The holidays can be a stressful time for anyone. Between buying gifts, spending time with relatives, cooking, and fighting the busy crowds and stores – it’s easy to understand why the holidays can be so stress-provoking. However, the holidays can be challenging in early recovery.
Whether you are spending your holidays away from your family because you aren’t ready to tackle sober holidays yet, or if you are spending your first sober holiday away from your support group and facing your family, the holidays can present unique challenges. If you are in early recovery, the holidays can bring pressure from high expectations, strained relationships, and the vulnerability that comes with spending the holidays sober. Holiday traditions, past memories, and pressure from social gatherings involving drinking may trigger you and put your recovery at risk.
Regardless of the circumstances, it is essential to be prepared with coping skills that can help protect your recovery. Here are five ways to cope with holiday stress in recovery.
Have a Plan
Routine is essential in early recovery. If you can plan your day, you will clearly know what is ahead. In addition, planning your day can help you fill your time with productive activities – leaving no time for your mind to be preoccupied with fear or worry, which are emotions that can exacerbate stress. If you are going home for the holidays, you can offer to help plan the activities or at least get an idea of what your family is planning. Then, you can create backup plans just in case something becomes too much for you to handle.
If you begin feeling overwhelmed, your backup plan comes into play. It could mean an exit strategy, such as taking a walk or stepping outside. On the other hand, it could mean going to a meeting and connecting with people in recovery. If you don’t have a plan, unexpected events and triggers may blindsight you and jeopardize your recovery.
Having a support group in recovery is crucial. However, utilizing that support group is even more critical. SupposeEven if everything is going okay, staying connected with your support group can help you feel more in tune with your recovery. You are heading home for the holidays, set aside time each day to call a couple of people in your support group.
If stress does strike, talking things out with your support group can help diminish it. The more you talk about things that bother you, the less power they have over you. Your support group may even have some good advice or tips to help you successfully navigate the holidays. You may also want to attend an extra meeting or spend the holidays with your sober support group.
Mindful meditation is a great way to cope with stress in any situation. It will help you know your triggers, emotions, and worries. Studies show that mindfulness helps boost relaxation and self-awareness, lowering anxiety and stress. Practising this meditation will help you be more self-aware and mindful in all situations.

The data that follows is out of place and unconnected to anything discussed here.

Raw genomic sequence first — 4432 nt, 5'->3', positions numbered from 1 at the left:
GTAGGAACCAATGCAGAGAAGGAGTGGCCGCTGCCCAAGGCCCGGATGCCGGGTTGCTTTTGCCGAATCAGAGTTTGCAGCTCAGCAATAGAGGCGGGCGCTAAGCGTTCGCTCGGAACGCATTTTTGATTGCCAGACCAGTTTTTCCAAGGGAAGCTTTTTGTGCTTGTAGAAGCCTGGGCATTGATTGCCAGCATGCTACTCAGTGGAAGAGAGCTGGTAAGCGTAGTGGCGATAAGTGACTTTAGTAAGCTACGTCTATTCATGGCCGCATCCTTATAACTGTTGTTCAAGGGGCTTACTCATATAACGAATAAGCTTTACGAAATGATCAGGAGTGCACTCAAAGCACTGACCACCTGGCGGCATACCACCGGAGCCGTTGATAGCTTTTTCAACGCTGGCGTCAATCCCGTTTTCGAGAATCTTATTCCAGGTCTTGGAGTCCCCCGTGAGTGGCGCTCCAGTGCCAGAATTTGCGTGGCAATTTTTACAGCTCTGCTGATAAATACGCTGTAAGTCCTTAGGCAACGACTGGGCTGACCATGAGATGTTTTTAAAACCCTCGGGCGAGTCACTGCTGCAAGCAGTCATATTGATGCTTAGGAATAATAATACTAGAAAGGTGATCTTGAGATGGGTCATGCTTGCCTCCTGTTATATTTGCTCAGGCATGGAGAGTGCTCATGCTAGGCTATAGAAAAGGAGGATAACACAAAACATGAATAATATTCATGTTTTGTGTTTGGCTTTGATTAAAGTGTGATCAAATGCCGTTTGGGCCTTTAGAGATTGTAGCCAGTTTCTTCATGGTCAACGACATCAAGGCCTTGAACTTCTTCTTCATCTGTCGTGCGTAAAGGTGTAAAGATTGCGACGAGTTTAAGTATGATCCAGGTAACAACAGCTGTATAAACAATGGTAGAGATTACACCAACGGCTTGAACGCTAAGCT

Staying mindful is a vital relapse prevention tool that can help you think clearly and cope with stress. Start your day with meditation. Then, throughout the day, be mindful of your mental and emotional state. If you feel too stressed, step away to meditate or call sober support. If people are drinking around you and you begin to feel uncomfortable, bring awareness to your feelings and walk away.
Self-care is often thought of as a spa day or a bubble bath. However, self-care also means getting enough sleep, eating a nutritious diet, and participating in physical activities. You are more prone to stress and irritability when you don’t get enough sleep. You may feel hungry, tired, or anxious when you don’t eat a nutritious diet. In addition, physical activities produce endorphins that help regulate stress hormones.
Some of the most common triggers are referred to as HALT, which stands for hungry, anger, loneliness, and tiredness. These triggers can be avoided when you make yourself a priority mentally and physically. The secret to avoiding these triggers is sufficient self-care – even during the hectic holiday season.
Many recovery programs encourage the idea of service or helping other people who are in need. Being of service to others benefits them and gives them a sense of purpose and gratitude. It can be hard to be stressed when you are filled with gratitude and goodwill toward others.
There are always opportunities to give back to the community, but the holidays are an important time to give back because not everyone has the same options that you do. You can serve meals at a homeless shelter, buy gifts for a needy family, spend time with a friend or neighbour who doesn’t have family or volunteer at an animal shelter. Regardless of how you decide to be of service, you can rest assured that helping others will help your stress go away.
In recovery, stress can be defined as a “lack of feeling safe.” Coping with stress in recovery requires people to be aware of their emotional states and find healthy outlets to put themselves at ease. While the holidays can provoke heightened stress levels, there are healthy ways to cope without drugs or alcohol. In the end, it’s all about processing emotions in healthy habits. So, take it easy, create a plan, and take care of yourself to make this holiday season the best one yet.